Whatever your age, it’s never too late to make a new ending
by Phil Burgess, Unabridged from the Life section of the Annapolis Capital, Sunday November 26, 2015
‘It’s never too late to be what you might have been.”
That’s the answer I give to people who are trying to figure out what they are going to be – or do – in the 20-30 bonus years they are likely to experience before they go to the “happy hunting ground.” Actually, the quote is not mine; it comes from George Eliot, the pen name of Victorian-age novelist and poet, Mary Ann Evans, the author of “Silas Marner,” a novel of love, hope, betrayal and social change. This was required reading in my middle school many years ago – a dreadful experience that nearly turned me off to reading.
Perhaps a better path to wisdom can be found in the words of Maria Robinson, the first female president of Ireland (1990-1997), who said, “Nobody can go back and start a new beginning, but anyone can start today and make a new ending.”
Indeed, the horizon for those entering their bonus years is far and wide, though our culture tends to focus on the high achievements of young men.
This idea is found in Cadillac’s current TV ad, which tells the story of young American entrepreneurs whose businesses became household names after starting in a garage. The ad then shows the “garages” – or small offices – that gave birth to the Wright brothers’ flying machine, Amazon.com, Hewlett-Packard, Disney studios and others. Strangely, the ad doesn’t mention Apple, which grew literally from a garage to what is now the world’s largest business enterprise measured by market value.
It’s true that many entrepreneurs are young men. Steve Jobs and Steve Wozniak who founded Apple at 21 and 25 respectively, are good examples as are Bill Gates and Paul Allen who founded Microsoft in their early 20s. But many today are also older and women. In fact, most US entrepreneurs start their business after age 40 and most are women.
It is also true that many – both men and women – wander before they find their calling. That should be neither surprising nor disturbing. Whatever the age, “Lord of the Rings” author J.R.R. Tolkien, reminds us that “Not all those who wander are lost.”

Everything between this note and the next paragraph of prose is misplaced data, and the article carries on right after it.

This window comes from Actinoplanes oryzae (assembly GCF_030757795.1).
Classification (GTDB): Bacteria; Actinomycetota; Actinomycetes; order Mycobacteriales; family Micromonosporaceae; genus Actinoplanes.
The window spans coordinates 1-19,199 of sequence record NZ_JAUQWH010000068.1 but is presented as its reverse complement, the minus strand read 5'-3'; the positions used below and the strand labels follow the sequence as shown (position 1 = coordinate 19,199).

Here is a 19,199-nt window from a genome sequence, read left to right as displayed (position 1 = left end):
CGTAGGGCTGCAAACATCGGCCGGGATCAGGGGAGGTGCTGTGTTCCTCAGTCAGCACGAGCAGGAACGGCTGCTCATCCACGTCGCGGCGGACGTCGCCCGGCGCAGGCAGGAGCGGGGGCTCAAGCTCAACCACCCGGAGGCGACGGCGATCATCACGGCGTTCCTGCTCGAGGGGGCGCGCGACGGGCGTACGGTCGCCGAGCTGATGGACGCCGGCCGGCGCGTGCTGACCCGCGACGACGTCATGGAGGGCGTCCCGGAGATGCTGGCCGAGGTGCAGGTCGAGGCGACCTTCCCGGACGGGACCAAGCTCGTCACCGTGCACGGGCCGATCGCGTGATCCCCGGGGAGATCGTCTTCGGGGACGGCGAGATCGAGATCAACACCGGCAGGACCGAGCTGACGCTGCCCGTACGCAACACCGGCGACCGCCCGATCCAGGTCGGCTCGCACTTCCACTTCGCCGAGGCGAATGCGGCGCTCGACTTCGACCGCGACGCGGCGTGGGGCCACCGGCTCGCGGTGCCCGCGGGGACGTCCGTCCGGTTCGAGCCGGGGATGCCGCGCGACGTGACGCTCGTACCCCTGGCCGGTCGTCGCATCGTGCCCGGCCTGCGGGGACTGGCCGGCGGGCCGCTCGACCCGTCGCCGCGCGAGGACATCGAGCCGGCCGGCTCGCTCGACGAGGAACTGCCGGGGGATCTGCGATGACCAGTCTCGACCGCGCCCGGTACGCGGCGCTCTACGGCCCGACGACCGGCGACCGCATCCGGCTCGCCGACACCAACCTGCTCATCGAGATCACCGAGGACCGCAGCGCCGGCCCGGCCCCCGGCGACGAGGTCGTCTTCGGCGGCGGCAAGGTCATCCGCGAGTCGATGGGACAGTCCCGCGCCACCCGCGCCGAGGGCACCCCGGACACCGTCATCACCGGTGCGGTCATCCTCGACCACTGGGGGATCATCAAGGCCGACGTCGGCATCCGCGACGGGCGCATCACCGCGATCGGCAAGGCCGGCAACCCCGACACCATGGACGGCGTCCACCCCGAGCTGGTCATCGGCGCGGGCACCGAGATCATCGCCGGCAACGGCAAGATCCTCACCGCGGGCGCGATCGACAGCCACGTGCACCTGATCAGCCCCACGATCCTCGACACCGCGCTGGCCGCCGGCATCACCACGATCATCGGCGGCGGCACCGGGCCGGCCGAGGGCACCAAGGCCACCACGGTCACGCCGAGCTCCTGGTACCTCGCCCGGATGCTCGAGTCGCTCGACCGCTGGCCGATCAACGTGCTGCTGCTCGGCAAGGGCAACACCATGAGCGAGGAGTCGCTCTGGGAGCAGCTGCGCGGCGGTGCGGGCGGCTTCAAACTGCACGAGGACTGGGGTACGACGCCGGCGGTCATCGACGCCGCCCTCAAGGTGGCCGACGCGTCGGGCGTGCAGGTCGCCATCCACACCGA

Examples of wanderers who find their way are many. For example, Mark Cuban, successful software creator who is now an investor and owner of the Dallas Mavericks -and a regular on CNBC’s popular “Shark Tank” featuring investors and start-ups – worked as a bartender till he was 25. Actor and producer, Harrison Ford, worked as a carpenter into his 30s.
J.K. Rowling, author of “Harry Potter,” was a single mom on welfare until she was 31. Chef, author and TV personality, Julia Child, learned how to cook when she was 37. Mary Kay Ash, founder of Mary Kay, sold books and home goods door-to-door until she was 45.
For many of us the wandering continues into and even past the 50s. One of the best examples is Ray Croc, who founded McDonalds at the age of 52; before that he sold paper cups and milkshake mixers. Colonel Harland Sanders didn’t start cooking chicken for others till he was 40, and he was 65 before he started Kentucky Fried Chicken.
TCBY founder, Frank Hickingbotham, started his first yogurt store in Little Rock as a “retirement project” – a pastime that would eventually attract more than 3,000 franchisees. Grandma Moses didn’t start painting until age 76, producing more than 1,000 now-coveted works before she died at age 101 in 1961 – a remarkable woman whose life spanned the presidencies of Abraham Lincoln to John F. Kennedy.
My favorite example of a “late bloomer” is author James Michener, a man known by some still living in Annapolis who met him wandering City Dock while writing “Chesapeake and “The Watermen” – both published in 1978 when he was 71.
Both books reflect Michener’s fondness for writing historical novels, many of which were sweeping family sagas of specific geographic areas, such as “Alaska,” “Texas,” “Hawaii” and Centennial” (about Colorado and the West) – and foreign areas, including “Mexico” “Iberia,” “Caribbean” and “Covenant” (about South Africa).
For anyone who has read “Chesapeake” it is hard to sail from Annapolis past Bloody Point and Knapps Narrows without imagining Devon Island, the fictional land mass southeast of Tilghman Island in Michener’s fascinating story of religion, slavery, poverty and industry of this region.
Michener published his first book, “Tales of the South Pacific,” in 1951, when he was 40. His story won the Pulitzer Prize for fiction in 1948 and inspired the hit Broadway musical and film, “South Pacific.”
Before that Michener was a high school English teacher and then in the Navy, where he first experienced the South Pacific. Of his 40-some books, many best sellers, 18 were penned after age 60; 16 after age 70 (including “Chesapeake”) and 10 after age 80. Michener died at 90 in 1997.
Michener’s life and the lives of so many others – Ray Kroc, Frank Hickingbotham, Colonel Sanders and Grandma Moses – are all reminders of the wisdom of that timeless philosopher, Yogi Berra, who said, “It ain’t over till it’s over.”
Indeed, these examples of later-life achievements are rich reminders that whatever our past, whatever our beginning, it’s never too late to make a new ending. America, after all, is the land of the second chance … and third, and fourth, and more. And there’s no time like the bonus years to take another run at who you want to be … and what you want to do.